Our interview process is fairly elaborate. When filling positions, we like to fully evaluate how well an applicant’s skill set and attitude will fit within our established team. Both aspects are critical to ensure he or she is able to integrate seamlessly into our pipeline. Typically, there are three rounds of face-to-face interview sessions, each one structured to provide the opportunity to understand the individual’s strengths, talents, and personality that much better.
With the market becoming more and more competitive, what do you believe is a “must” that an artist has in his portfolio or skills?
There’s not a silver bullet, per se, but we always look for those extra bits of polish. Is the artist’s work thought through properly? What was the thinking that inspired the creative outcome? For young artists, strong Photoshop skills are always very valuable.
What programs/plugins/scripts do you use? How do you keep up with all the changes in technology?
Our core programs are Final Cut Pro, After Effects, Cinema 4D, Maya, and a host of all the usual suspects (Photoshop, Illustrator, etc.).
What do you have up your sleeve for future projects?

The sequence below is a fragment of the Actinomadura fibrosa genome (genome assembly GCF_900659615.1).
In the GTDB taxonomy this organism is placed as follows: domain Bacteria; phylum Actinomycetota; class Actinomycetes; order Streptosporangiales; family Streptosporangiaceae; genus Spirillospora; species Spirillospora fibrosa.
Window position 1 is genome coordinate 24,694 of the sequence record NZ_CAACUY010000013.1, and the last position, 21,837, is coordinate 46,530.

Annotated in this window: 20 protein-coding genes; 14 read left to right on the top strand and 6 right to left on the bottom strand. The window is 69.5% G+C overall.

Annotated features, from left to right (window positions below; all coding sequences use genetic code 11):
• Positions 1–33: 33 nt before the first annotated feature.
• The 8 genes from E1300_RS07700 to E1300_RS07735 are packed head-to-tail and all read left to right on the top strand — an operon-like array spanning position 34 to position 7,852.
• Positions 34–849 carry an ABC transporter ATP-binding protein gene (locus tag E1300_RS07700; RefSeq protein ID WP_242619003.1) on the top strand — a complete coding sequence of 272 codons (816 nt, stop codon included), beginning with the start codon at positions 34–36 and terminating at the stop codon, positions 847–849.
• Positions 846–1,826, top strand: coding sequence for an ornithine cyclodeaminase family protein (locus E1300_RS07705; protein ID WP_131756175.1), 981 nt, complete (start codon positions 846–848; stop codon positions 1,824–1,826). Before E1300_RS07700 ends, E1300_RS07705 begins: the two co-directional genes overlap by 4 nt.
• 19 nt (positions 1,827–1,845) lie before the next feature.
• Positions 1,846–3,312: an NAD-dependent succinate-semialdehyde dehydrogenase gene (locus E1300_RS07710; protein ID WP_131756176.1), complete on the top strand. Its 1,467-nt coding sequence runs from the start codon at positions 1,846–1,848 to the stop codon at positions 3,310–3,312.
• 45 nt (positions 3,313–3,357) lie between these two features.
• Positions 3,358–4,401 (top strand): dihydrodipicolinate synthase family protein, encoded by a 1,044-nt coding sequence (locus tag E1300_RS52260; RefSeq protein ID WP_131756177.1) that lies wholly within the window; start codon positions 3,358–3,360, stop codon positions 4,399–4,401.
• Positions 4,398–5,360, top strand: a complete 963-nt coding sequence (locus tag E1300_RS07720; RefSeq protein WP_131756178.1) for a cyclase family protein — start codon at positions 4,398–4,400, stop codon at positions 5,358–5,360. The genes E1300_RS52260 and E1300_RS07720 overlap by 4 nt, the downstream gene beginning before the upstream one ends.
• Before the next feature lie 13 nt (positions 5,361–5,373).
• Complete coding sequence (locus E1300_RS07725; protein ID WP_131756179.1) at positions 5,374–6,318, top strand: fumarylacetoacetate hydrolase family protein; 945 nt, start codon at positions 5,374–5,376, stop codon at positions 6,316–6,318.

Working with partners like Magic: The Gathering and Dungeons & Dragons has led to recent partnerships with other video game developers such as League of Legends and Fieldrunners 2. The gaming industry is a primary focus for our studio through 2013, while we're also looking for increased opportunities in Action Sports.
If you had the opportunity to spend a day with anyone from this industry, who would it be?
This is a great question and a story we love to tell! In 2004 we had the opportunity to spend a day with one of the first pioneers of our industry, MK12. At that time, we were looking for artist stations for the studio and came across a picture of MK12’s set up – unique, custom built, six-sided desks that could be re-positioned to create a collaborative working environment; exactly what we were looking for. On a hunch, we contacted MK12 to ask where they purchased them. They not only responded immediately, but generously asked us if we wanted the desks because they were about to move into a new studio and had purchased new furniture. We hopped on a plane, flew to Kansas City, and hung out with their entire crew for the day. The next morning we returned to Columbus with our “new furniture” and great karma!